Once again this evening’s workshop reminded me of the power of the spoken word. However much or little time we spend in front of the blank forbidding screen, shunting words around like naughty trucks on the island of Sodor, we cannot forget that poetry is, as Nicholas Parsons would have it, a spoken medium. There comes a point in every poem’s life when it needs to be spoken aloud, either in the calm, welcoming and reverential surroundings of the Library at Questor’s Theatre or in the hustle and bustle of the concourse of a major London Railway Terminus, which was how I chose to debut all my latest work to My Public right up until Network Rail issued the exclusion order. I still remember the rapturous reception for my 3-act verse play British Railway Ham Sandwich which I delivered to an animated crowd of commuters at 8:30 one wet Wednesday morning. That it was necessary to be taken to Paddington Green in a black maria ‘for my own protection’ is an opinion I will never be able to share with the detirmined officer of the British Transport Police, but I am certain that he sincerely believed he was doing his duty.
Happily, Ealing’s Finest were not needed at tonight’s workshop being, by and large, a law-abiding affair. Nick Barth got things going with an enigmatic recollection of a Scouse central heating engineer. Alan Chambers has been sitting in a walled garden, wondering what happened to the hush of old. James Priestman reinterpreted the story of Hosea for an audience that believes in love. Peter Francis returned to the subject of his father in a piece full of Pre-Raphaelite imagery. Louise Nicholas brought us a beautifully-crafted response to Browning’s My Last Duchess. Gillian Spragg has been having problems with her printer (no, really). Finally Christine Shirley brought back her poem wishing a sea traveller well.
The life of a poet throws up many dilemmas, but perhaps the most significant poser is whether to hop up on to the soap-box and give voice to one’s own oeuvre or to employ the well-rested tones of one of this country’s army of professional thespians. This quandary is excellently demonstrated on a weekly basis by BBC Radio 4’s own vehicle Poetry Please, often prefixed chez moi with a firm No and a mad rush for the Off Switch which risks furniture and objets d’art alike.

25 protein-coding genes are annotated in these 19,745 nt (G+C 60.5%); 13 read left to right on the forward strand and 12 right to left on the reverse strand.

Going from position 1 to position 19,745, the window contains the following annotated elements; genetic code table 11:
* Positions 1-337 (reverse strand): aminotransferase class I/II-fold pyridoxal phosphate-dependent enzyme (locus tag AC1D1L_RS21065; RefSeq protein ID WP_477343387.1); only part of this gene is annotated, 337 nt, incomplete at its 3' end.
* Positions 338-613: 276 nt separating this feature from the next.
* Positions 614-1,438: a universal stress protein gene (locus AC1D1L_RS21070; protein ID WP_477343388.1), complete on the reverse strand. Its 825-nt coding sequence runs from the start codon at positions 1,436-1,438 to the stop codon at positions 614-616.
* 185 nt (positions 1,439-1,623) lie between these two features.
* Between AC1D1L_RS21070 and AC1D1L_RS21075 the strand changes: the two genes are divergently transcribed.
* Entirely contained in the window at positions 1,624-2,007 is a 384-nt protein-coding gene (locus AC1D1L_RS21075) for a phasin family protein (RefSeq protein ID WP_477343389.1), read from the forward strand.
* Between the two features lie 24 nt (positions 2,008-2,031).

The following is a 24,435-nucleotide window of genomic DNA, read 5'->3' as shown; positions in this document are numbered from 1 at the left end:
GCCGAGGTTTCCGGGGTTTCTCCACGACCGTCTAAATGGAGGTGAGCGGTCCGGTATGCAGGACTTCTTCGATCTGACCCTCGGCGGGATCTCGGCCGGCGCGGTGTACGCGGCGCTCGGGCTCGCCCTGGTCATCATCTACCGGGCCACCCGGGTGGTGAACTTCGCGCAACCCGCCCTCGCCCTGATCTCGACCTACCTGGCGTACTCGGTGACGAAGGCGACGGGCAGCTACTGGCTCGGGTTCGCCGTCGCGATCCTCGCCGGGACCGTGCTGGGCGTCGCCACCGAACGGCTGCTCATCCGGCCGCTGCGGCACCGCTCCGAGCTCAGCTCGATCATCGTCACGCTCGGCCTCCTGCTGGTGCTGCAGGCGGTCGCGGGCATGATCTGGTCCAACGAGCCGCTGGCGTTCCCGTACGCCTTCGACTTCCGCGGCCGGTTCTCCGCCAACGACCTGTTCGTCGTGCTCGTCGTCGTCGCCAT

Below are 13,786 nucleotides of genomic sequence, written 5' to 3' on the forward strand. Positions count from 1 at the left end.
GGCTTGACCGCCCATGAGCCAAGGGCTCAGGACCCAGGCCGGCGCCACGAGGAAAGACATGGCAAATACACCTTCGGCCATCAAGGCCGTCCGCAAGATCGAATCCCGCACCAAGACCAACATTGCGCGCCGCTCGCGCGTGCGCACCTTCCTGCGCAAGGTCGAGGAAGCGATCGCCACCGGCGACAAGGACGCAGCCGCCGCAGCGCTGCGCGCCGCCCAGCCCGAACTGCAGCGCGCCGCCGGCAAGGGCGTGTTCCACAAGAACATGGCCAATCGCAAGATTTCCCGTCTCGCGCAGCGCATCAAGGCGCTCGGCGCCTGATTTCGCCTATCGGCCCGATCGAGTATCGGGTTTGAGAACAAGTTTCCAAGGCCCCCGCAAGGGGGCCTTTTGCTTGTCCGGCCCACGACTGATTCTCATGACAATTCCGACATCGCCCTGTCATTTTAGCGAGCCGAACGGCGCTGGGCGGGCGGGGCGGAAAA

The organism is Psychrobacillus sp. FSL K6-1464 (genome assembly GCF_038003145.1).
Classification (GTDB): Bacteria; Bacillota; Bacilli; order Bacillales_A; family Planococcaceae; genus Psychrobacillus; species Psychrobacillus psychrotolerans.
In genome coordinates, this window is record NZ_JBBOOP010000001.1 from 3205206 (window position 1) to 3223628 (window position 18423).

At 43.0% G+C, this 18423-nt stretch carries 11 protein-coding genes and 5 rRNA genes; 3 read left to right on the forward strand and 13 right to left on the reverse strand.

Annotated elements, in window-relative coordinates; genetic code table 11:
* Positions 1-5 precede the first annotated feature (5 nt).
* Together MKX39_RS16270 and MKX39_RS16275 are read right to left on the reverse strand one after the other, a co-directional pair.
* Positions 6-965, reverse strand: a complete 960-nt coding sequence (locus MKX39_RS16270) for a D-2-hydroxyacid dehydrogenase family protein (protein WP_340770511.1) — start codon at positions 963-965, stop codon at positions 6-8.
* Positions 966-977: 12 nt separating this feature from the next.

A fact that often surprises the unwary pedestrian is that Poetry Please began life in 1962 when a disconsolate Al Alvarez bumped into a solitary Kenneth Williams at the Pitshanger Poets Workshop one Tuesday evening. Alvarez had been attempting to interest the BBC in a radio programme to launch his to-be-seminal book The New Poets, but the BBC Head of Spoken Word, Poetry and Camp Fire Sing-Alongs had inisted on a big-name attraction before lighting the green signal lamp. Williams enthusiastically agreed to get on board with the project on condition that he could do all the voices himself in appropriate regional accents and/or characterful stylings. Recordings of the darkly hilarious broadcast are notoriously difficult to get hold of, amateur tapings having been sought out and systematically destroyed over a period of years by the poets themselves. If you have been, thank you for reading.